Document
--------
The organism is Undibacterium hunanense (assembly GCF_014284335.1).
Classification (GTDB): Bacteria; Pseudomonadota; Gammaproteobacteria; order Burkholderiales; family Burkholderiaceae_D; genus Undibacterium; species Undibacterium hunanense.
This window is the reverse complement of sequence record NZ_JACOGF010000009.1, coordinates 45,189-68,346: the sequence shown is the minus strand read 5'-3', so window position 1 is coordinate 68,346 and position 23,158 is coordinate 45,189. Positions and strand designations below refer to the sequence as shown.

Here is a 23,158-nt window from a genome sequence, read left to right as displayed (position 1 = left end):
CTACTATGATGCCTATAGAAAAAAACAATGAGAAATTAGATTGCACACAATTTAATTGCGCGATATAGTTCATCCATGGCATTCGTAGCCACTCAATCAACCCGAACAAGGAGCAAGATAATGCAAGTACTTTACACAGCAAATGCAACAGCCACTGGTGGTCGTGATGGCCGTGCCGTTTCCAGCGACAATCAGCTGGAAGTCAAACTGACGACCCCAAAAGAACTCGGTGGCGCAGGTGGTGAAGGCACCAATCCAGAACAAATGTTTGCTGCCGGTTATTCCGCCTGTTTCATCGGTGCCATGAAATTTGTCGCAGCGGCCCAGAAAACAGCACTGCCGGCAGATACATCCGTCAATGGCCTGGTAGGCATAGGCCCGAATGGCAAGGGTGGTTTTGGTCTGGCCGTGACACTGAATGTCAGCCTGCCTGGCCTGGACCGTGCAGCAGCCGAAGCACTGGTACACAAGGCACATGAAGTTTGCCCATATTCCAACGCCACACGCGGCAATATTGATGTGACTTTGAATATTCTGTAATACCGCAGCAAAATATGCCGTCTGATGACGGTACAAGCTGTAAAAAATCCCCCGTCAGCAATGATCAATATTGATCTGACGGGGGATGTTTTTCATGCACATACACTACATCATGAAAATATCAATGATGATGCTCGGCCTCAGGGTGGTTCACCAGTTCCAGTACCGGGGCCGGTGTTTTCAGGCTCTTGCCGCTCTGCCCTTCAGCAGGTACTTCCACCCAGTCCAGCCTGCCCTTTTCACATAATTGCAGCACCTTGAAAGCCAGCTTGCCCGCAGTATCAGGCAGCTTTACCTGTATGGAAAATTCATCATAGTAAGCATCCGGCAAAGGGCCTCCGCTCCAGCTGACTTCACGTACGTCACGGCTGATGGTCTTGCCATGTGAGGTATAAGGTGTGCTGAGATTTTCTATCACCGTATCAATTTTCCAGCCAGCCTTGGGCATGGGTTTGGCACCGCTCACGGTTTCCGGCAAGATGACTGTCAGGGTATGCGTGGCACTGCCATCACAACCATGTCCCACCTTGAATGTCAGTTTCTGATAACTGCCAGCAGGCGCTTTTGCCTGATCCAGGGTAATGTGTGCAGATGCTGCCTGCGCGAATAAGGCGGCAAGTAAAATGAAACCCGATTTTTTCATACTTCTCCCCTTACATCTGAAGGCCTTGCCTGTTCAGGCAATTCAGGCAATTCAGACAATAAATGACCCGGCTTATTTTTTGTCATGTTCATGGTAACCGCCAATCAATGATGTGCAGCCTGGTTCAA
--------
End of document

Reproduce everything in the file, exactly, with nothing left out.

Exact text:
The organism is Undibacterium hunanense (assembly GCF_014284335.1).
Classification (GTDB): Bacteria; Pseudomonadota; Gammaproteobacteria; order Burkholderiales; family Burkholderiaceae_D; genus Undibacterium; species Undibacterium hunanense.
This window is the reverse complement of sequence record NZ_JACOGF010000009.1, coordinates 45,189-68,346: the sequence shown is the minus strand read 5'-3', so window position 1 is coordinate 68,346 and position 23,158 is coordinate 45,189. Positions and strand designations below refer to the sequence as shown.

Here is a 23,158-nt window from a genome sequence, read left to right as displayed (position 1 = left end):
CTACTATGATGCCTATAGAAAAAAACAATGAGAAATTAGATTGCACACAATTTAATTGCGCGATATAGTTCATCCATGGCATTCGTAGCCACTCAATCAACCCGAACAAGGAGCAAGATAATGCAAGTACTTTACACAGCAAATGCAACAGCCACTGGTGGTCGTGATGGCCGTGCCGTTTCCAGCGACAATCAGCTGGAAGTCAAACTGACGACCCCAAAAGAACTCGGTGGCGCAGGTGGTGAAGGCACCAATCCAGAACAAATGTTTGCTGCCGGTTATTCCGCCTGTTTCATCGGTGCCATGAAATTTGTCGCAGCGGCCCAGAAAACAGCACTGCCGGCAGATACATCCGTCAATGGCCTGGTAGGCATAGGCCCGAATGGCAAGGGTGGTTTTGGTCTGGCCGTGACACTGAATGTCAGCCTGCCTGGCCTGGACCGTGCAGCAGCCGAAGCACTGGTACACAAGGCACATGAAGTTTGCCCATATTCCAACGCCACACGCGGCAATATTGATGTGACTTTGAATATTCTGTAATACCGCAGCAAAATATGCCGTCTGATGACGGTACAAGCTGTAAAAAATCCCCCGTCAGCAATGATCAATATTGATCTGACGGGGGATGTTTTTCATGCACATACACTACATCATGAAAATATCAATGATGATGCTCGGCCTCAGGGTGGTTCACCAGTTCCAGTACCGGGGCCGGTGTTTTCAGGCTCTTGCCGCTCTGCCCTTCAGCAGGTACTTCCACCCAGTCCAGCCTGCCCTTTTCACATAATTGCAGCACCTTGAAAGCCAGCTTGCCCGCAGTATCAGGCAGCTTTACCTGTATGGAAAATTCATCATAGTAAGCATCCGGCAAAGGGCCTCCGCTCCAGCTGACTTCACGTACGTCACGGCTGATGGTCTTGCCATGTGAGGTATAAGGTGTGCTGAGATTTTCTATCACCGTATCAATTTTCCAGCCAGCCTTGGGCATGGGTTTGGCACCGCTCACGGTTTCCGGCAAGATGACTGTCAGGGTATGCGTGGCACTGCCATCACAACCATGTCCCACCTTGAATGTCAGTTTCTGATAACTGCCAGCAGGCGCTTTTGCCTGATCCAGGGTAATGTGTGCAGATGCTGCCTGCGCGAATAAGGCGGCAAGTAAAATGAAACCCGATTTTTTCATACTTCTCCCCTTACATCTGAAGGCCTTGCCTGTTCAGGCAATTCAGGCAATTCAGACAATAAATGACCCGGCTTATTTTTTGTCATGTTCATGGTAACCGCCAATCAATGATGTGCAGCCTGGTTCAA